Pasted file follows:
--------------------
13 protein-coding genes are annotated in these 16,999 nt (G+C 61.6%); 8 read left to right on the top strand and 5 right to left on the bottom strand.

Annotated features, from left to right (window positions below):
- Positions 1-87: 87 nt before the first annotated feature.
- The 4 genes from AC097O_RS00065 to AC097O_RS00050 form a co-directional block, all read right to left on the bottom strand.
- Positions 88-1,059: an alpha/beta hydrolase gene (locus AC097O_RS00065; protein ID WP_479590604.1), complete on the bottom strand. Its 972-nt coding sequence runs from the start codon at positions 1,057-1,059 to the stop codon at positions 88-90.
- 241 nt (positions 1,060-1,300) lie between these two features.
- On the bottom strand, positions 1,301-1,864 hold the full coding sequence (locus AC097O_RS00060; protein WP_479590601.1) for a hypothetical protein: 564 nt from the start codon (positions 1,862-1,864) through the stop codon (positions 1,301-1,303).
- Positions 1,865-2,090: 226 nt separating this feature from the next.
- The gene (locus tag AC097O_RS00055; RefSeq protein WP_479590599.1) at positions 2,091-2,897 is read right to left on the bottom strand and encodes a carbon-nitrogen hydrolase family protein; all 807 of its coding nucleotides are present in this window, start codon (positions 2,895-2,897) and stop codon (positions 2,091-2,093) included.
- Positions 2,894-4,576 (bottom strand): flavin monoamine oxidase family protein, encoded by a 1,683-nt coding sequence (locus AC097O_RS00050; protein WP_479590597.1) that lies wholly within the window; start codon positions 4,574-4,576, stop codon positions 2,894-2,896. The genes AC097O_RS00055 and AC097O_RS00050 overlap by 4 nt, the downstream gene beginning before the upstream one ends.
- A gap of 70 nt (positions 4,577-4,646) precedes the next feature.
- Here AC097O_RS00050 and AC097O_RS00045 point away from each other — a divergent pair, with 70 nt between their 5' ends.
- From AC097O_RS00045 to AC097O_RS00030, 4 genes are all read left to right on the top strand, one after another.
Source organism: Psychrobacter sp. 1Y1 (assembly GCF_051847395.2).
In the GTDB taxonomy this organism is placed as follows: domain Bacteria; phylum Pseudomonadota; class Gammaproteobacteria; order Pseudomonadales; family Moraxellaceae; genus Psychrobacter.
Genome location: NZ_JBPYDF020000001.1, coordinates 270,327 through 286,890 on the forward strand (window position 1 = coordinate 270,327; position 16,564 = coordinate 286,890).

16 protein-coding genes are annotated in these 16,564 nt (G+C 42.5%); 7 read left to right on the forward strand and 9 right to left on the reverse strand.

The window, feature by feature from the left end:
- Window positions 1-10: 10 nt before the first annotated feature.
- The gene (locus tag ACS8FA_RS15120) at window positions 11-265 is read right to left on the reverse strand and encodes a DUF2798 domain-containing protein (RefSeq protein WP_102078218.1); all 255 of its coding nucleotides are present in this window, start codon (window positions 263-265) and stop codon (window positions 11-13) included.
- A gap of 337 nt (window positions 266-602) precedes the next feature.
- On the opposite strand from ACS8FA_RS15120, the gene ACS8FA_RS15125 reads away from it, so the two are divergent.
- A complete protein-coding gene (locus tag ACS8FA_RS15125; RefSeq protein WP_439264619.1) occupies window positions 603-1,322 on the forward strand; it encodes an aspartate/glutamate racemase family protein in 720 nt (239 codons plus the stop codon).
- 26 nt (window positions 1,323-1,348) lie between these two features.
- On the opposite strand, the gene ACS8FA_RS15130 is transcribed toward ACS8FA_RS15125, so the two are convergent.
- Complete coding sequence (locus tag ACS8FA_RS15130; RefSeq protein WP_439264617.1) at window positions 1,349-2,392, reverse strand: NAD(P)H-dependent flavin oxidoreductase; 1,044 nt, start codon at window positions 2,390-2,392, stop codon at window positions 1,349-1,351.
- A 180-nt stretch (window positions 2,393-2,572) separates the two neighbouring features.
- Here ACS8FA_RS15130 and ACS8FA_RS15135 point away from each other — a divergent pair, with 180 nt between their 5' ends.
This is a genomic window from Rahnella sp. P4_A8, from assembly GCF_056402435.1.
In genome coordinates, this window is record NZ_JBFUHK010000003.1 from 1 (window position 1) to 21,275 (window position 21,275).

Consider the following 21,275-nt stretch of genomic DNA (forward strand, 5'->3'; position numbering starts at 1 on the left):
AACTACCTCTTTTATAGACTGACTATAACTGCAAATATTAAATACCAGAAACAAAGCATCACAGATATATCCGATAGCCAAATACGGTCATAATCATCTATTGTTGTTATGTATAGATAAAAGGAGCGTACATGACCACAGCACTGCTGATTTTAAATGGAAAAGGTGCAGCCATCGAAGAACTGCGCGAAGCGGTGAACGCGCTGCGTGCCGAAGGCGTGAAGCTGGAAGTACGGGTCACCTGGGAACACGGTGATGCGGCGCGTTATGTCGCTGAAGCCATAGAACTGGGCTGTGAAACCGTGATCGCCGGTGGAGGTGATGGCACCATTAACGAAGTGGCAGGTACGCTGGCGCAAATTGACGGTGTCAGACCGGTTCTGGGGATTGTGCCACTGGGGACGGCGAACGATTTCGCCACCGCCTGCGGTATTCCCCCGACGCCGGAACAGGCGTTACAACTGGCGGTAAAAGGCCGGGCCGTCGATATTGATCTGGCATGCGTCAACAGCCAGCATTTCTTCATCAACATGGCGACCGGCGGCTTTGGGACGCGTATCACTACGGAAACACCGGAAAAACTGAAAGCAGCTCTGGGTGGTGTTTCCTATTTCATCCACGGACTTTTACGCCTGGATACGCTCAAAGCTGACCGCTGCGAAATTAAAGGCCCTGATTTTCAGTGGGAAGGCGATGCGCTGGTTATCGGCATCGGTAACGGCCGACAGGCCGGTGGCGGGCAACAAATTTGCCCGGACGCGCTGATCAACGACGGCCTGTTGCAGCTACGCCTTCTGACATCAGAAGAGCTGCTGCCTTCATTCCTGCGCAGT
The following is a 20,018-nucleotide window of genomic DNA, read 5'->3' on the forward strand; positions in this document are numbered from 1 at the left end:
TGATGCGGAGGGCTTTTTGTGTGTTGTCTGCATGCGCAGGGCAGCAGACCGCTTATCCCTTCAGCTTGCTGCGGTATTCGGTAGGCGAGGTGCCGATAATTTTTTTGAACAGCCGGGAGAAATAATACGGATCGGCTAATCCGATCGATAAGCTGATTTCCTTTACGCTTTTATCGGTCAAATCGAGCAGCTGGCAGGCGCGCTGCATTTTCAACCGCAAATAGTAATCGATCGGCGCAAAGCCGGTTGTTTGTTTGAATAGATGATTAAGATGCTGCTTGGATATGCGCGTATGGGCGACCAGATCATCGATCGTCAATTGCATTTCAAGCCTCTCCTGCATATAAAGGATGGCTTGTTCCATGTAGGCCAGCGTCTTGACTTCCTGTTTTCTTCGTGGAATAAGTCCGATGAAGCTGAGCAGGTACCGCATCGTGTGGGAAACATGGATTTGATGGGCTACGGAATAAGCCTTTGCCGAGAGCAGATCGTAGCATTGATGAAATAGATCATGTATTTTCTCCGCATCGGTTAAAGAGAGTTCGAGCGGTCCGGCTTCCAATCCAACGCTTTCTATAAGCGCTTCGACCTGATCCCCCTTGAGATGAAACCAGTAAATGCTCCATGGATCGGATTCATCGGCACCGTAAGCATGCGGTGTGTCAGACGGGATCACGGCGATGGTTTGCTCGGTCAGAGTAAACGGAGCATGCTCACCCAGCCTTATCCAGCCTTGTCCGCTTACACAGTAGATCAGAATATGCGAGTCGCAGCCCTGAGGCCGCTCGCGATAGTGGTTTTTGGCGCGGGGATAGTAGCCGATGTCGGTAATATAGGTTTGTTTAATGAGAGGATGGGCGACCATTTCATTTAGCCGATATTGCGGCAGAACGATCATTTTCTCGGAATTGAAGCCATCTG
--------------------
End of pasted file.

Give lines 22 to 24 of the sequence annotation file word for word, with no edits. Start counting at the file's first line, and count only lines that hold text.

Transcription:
- On the opposite strand from ACS8FA_RS15120, the gene ACS8FA_RS15125 reads away from it, so the two are divergent.
- A complete protein-coding gene (locus tag ACS8FA_RS15125; RefSeq protein WP_439264619.1) occupies window positions 603-1,322 on the forward strand; it encodes an aspartate/glutamate racemase family protein in 720 nt (239 codons plus the stop codon).
- 26 nt (window positions 1,323-1,348) lie between these two features.